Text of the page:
I know Patty Jansen only from Codex writers Group, although we did share a table of contents in M-Brane SF for the July 2010 issue. She is an Australian science fiction writer.
For somebody unfamiliar with the work of Patty Jansen, how would you describe your fiction and which story do you think is the best introduction to your work?
I describe myself as a writer of hard SF, space opera and daft fantasy, and this is pretty much what I write. I suppose you want a definition of daft fantasy? I apply that term to fantasy that doesn’t conform to unwritten genre rules. For example, the Icefire trilogy is epic post-apocalyptic steampunk. Make of that what you like 😉
I also tend to explore societal issues that are different from those in our society, but which are seen as normal for the characters. I get a bit weary of the repetitiveness of certain character types in fiction. Grizzled detectives and chicks with guns or swords bore me. So do characters that reflect our modern thinking in fictional worlds that are based on a different time period. My first duty is to stay true to the character.
You earned a science PhD before becoming a fiction writer. In what discipline is your doctorate, and what was your thesis about?
I did a PhD in agriculture at the University of Sydney. The work I did involved pasture legumes, which are type of plant. Clover is a legume. I explain the work and the reasons behind it here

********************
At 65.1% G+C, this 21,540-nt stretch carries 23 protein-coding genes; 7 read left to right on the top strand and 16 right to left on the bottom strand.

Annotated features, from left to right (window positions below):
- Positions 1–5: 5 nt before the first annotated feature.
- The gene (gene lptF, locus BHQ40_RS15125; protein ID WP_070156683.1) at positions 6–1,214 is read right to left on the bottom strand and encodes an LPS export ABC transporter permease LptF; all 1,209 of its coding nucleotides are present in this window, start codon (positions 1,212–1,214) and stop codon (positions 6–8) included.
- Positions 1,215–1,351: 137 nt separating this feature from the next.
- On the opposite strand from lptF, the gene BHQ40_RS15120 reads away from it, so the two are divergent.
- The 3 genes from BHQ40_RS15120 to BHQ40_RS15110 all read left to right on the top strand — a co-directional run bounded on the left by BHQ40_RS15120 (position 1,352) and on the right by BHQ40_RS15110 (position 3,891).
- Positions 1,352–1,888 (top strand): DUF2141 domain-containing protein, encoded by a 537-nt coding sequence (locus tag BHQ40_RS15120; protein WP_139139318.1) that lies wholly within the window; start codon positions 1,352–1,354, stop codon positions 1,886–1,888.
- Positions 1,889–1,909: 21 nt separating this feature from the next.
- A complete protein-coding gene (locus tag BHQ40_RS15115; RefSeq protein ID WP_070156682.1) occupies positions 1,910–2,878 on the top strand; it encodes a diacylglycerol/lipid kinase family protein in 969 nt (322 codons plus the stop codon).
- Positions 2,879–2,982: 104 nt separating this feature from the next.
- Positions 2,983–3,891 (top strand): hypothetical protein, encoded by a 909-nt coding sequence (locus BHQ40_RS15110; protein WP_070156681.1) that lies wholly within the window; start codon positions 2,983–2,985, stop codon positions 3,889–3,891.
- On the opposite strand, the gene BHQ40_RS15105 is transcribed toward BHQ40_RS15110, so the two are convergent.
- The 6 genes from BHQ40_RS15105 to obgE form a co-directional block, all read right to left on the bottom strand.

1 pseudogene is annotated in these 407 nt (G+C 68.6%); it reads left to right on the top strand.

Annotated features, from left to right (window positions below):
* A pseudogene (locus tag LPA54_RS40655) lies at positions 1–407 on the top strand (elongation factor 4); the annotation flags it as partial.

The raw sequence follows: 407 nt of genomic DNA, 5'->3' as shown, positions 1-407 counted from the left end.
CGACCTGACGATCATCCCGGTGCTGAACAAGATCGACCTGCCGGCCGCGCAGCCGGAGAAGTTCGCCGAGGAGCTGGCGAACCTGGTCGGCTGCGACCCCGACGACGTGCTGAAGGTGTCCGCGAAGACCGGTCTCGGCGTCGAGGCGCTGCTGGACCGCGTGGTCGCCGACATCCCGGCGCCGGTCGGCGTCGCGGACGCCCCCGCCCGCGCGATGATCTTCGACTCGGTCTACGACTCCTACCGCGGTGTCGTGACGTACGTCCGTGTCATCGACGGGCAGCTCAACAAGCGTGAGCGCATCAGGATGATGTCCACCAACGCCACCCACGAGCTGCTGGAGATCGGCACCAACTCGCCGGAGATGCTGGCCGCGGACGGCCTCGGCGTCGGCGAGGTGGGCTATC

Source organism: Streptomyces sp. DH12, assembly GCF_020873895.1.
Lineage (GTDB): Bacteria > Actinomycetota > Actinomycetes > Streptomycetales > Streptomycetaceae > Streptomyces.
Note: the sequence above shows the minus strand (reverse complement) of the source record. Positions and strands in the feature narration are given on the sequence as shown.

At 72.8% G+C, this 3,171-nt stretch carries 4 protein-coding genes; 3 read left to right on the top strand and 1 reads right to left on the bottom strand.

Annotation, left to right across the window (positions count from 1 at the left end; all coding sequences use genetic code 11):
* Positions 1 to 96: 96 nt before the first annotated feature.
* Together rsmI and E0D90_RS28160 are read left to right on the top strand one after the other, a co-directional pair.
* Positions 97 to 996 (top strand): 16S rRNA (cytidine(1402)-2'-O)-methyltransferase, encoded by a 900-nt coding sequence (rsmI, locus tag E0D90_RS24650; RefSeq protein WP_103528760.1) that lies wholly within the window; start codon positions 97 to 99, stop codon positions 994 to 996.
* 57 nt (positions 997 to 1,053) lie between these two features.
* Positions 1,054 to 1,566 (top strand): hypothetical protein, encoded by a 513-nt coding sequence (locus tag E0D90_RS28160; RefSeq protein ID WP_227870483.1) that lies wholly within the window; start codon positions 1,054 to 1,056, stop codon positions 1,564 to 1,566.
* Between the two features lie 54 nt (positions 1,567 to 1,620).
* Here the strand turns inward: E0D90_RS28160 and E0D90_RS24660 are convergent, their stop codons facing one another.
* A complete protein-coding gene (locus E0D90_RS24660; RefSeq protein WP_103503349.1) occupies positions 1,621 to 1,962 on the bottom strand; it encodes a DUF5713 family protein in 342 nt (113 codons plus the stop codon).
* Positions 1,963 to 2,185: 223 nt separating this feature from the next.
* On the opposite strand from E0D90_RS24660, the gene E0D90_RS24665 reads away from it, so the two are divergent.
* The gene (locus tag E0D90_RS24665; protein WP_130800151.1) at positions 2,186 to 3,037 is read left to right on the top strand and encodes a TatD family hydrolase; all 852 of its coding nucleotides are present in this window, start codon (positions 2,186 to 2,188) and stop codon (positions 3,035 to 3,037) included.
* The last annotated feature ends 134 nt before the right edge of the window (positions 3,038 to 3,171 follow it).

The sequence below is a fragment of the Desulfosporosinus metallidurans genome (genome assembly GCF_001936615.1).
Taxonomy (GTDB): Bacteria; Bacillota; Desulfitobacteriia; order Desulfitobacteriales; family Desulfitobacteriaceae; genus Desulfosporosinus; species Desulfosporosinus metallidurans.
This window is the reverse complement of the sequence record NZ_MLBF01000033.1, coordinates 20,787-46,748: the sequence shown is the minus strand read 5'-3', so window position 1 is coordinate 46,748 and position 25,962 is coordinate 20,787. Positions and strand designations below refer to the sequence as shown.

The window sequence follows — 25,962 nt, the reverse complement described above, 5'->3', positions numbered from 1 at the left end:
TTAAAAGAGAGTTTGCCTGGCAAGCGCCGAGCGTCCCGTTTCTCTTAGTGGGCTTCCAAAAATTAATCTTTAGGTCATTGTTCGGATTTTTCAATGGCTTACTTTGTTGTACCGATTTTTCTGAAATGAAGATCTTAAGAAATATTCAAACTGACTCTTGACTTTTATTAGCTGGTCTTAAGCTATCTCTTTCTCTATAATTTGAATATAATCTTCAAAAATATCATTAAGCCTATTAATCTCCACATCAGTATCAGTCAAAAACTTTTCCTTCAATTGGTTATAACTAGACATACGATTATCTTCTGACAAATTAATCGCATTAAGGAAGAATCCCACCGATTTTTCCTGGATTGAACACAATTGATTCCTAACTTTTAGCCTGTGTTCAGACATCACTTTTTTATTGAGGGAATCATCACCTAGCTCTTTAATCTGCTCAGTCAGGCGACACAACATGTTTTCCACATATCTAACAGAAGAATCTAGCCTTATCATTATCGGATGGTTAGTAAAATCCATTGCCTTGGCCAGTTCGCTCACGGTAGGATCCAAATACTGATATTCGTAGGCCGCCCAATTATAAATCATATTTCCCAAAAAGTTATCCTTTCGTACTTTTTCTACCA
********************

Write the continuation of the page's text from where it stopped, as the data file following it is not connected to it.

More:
Like me, you are an independent author. What motivated you to choose this path and are you satisfied with your decision and how your career has progressed to date?
Yes, I am independent and no, I am not. While I have self-published, I also continue to submit, and occasionally sell, to regular venues (my story Survival in Shades of Orange will be appearing in Analog).
Why did I make the decision to self-publish? I’ve always enjoyed doing things myself, but I was hesitant in fiction, because you’d really wanted to avoid putting total drek out there. OK, someone may say, but publishers publish drek, too. That’s a different kind of drek. At some point in a writer’s level of skill, there comes a time when a statement about the quality of that writer’s prose becomes more about taste than about craft. I wanted to make sure I had passed that point at the very least. I made a pact with myself that I wouldn’t touch Amazon or Smashwords until I had my three SFWA-eligible sales.
The first ebooks I released were reprints. They’re easy. But then, in rather quick succession, two separate small presses wanted two of my longer projects, and, independently, both ended up falling through. I couldn’t face taking both projects back to the market, so I decided to add them to my Amazon and Smashwords collection.
My trilogy (two books out, third coming up) was written especially with self-publishing in mind. Again, I tested the waters and sent five queries, for which I got three requests for partials and two fulls. One of those fulls rejected it saying ‘I like it, but don’t love it’, and the second, I never heard from again.
By this time, the GFC was in full swing, and no one was replying to any of my queries anymore. So, knowing that the work appealed, I started writing the second volume, which, for traditional publishing, I would not have written until the first book sold. Another problem: the trilogy is a story in three parts. They are not stand-alones.
In all, I now have 16 books up. It’s fun.